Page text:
Scientists Confirm That HIV Originated in Wild Chimpanzees, Study Says
Scientists on Thursday in a study published in the online edition of the journal Science confirmed that HIV originated in wild chimpanzees and likely crossed over into humans in Cameroon, the New York Times reports (Altman, New York Times, 5/26). Scientists for many years believed that HIV evolved from a similar virus called simian immunodeficiency virus that is found in chimpanzees, but until now that virus had been found only in chimpanzees in captivity (Xinhuanet, 5/26). Beatrice Hahn, a virologist at the University of Alabama-Birmingham, and researchers from the University of Montpellier and the University of Nottingham over seven years collected 599 samples of chimpanzee feces from 10 forest sites in the southern region of Cameroon and tested them for SIV. The scientists were able to trace individual chimpanzees by genetically analyzing the feces. The researchers found evidence of SIV infection in samples that came from five of the 10 forest sites. The researchers recorded an SIV prevalence of about 35% in three chimpanzee communities and a prevalence of 4% and 5% in the two other communities (New York Times, 5/26). All infected chimpanzees had a shared base genetic pattern that suggested a common progenitor of the virus, Hahn said. SIV does not appear to cause illness in chimpanzees, Hahn said (Neergard, AP/WJLA, 5/25).
Hahn said the new findings do not explain how the virus jumped to humans and spread to become the HIV pandemic. Although scientists believe that HIV appeared in humans as long ago as the 1930s, they do not know how it was transmitted to the first person to contract the virus (Sample, Guardian, 5/26). Hahn and colleagues theorize that the virus likely jumped to humans through exposure to chimpanzee body fluids during the hunting and butchering of bush meat (Hopkin, Nature, 5/25). The authors believe HIV jumped to humans in West-Central Africa because the chimpanzee species that carries SIV is found in Cameroon, Gabon and the Democratic Republic of the Congo (New York Times, 5/26). According to the researchers, if the first human transmission occurred in Cameroon, the virus could have spread as people traveled by river to what is now the D.R.C. capital of Kinshasa -- the site of the first recorded human case of HIV in 1959. Hahn said scientists need to collect more feces samples in other regions of Africa to better understand the evolution of HIV. The study only applies to HIV-1, the most widespread strain of the virus. '"It is quite possible that still other (chimpanzee SIV) lineages exist that could pose risks for human infection and prove problematic for HIV diagnostics and vaccines," the researchers wrote (Fox, Reuters, 5/25). The findings also could help shed more light on how the virus works in humans (Guardian, 5/26).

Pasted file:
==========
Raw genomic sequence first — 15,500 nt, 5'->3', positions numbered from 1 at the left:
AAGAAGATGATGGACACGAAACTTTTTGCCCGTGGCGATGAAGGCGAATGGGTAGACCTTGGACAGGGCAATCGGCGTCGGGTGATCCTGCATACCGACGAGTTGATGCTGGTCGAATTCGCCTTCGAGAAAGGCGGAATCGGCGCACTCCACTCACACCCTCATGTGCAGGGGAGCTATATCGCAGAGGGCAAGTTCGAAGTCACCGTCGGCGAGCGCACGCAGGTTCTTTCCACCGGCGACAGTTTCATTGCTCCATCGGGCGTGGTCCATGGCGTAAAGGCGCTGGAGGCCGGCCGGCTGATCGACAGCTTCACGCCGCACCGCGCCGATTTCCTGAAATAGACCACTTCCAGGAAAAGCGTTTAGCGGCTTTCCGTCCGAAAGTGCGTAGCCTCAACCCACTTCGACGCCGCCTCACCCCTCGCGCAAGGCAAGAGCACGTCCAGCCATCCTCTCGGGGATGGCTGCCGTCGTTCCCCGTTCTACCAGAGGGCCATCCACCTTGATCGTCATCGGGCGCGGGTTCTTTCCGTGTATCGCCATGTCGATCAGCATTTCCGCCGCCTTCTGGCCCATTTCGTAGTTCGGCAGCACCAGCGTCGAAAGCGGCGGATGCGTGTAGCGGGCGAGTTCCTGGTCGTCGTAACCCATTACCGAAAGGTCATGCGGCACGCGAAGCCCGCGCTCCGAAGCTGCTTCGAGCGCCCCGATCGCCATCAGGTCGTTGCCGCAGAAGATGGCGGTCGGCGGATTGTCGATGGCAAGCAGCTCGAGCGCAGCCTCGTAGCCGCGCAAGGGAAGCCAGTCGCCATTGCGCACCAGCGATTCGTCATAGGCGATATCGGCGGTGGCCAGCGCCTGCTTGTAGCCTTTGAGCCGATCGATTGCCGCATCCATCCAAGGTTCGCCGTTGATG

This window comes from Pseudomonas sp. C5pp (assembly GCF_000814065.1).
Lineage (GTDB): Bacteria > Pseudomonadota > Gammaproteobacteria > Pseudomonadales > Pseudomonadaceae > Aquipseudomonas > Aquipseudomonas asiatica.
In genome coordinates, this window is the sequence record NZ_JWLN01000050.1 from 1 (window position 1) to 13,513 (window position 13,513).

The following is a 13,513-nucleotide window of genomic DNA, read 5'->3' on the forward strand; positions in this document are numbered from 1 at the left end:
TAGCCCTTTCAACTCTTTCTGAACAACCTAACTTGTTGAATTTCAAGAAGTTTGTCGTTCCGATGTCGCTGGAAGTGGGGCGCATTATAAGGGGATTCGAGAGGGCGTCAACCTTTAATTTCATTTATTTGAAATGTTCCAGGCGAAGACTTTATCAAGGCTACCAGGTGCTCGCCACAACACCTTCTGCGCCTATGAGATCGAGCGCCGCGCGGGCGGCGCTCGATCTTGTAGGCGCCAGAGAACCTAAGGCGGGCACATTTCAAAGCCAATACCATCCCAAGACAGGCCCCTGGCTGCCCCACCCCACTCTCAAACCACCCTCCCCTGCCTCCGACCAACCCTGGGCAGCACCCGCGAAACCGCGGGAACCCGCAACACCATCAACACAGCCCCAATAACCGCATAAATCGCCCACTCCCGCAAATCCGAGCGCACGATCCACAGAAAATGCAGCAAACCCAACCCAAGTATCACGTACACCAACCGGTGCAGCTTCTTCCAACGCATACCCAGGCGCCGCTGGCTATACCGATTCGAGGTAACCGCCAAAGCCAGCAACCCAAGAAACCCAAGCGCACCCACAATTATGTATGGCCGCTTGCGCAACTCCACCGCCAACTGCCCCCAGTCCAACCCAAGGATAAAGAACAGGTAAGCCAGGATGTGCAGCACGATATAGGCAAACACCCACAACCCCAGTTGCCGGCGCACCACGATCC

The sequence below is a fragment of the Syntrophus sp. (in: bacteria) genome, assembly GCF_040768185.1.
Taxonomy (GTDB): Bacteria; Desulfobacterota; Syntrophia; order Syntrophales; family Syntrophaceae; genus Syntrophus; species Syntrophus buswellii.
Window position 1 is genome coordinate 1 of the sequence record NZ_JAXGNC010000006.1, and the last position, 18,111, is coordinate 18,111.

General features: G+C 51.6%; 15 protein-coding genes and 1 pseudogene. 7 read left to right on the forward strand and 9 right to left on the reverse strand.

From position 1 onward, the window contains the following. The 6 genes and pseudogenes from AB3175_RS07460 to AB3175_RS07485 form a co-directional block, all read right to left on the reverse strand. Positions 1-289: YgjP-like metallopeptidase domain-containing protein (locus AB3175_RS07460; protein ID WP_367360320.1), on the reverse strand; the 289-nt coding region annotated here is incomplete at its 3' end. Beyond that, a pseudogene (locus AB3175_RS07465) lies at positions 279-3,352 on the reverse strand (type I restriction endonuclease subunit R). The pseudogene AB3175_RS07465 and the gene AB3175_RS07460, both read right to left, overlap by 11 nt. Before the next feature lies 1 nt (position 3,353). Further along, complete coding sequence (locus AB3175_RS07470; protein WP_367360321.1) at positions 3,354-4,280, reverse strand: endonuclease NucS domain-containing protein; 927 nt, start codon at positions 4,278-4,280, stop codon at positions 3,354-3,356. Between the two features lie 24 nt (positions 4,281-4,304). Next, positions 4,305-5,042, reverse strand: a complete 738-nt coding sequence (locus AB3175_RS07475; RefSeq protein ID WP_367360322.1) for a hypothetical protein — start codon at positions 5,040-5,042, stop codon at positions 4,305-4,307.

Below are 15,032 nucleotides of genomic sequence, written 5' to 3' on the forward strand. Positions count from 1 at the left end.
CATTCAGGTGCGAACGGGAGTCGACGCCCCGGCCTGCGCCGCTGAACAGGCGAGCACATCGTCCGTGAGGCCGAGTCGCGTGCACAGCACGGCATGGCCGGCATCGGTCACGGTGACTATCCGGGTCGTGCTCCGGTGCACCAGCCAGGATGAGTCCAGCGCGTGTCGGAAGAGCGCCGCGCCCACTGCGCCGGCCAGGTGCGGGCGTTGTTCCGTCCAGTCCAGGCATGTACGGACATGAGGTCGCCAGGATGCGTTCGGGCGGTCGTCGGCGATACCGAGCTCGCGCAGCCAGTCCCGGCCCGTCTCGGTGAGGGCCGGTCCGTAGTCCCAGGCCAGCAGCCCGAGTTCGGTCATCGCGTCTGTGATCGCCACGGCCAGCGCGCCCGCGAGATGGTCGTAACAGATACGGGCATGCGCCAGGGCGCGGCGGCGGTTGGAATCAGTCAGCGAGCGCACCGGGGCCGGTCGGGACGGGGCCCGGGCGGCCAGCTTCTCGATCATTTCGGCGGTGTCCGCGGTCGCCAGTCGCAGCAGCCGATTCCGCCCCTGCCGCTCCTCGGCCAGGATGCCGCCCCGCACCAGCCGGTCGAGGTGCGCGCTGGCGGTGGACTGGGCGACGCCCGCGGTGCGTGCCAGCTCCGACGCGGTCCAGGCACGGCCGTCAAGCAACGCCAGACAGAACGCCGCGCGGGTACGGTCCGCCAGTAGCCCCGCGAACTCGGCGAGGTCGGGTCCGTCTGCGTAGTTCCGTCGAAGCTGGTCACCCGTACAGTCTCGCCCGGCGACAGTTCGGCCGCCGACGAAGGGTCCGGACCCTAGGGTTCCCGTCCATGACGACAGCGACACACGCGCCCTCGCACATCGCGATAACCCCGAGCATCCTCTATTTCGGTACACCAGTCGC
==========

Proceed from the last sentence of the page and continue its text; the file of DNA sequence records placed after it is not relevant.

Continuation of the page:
NPR's "All Things Considered" on Thursday reported on the study. The segment includes comments from Anthony Fauci, director of NIH's National Institute of Allergy and Infectious Diseases, and Hahn (Knox, "All Things Considered," NPR, 5/25). The complete segment is available online in RealPlayer.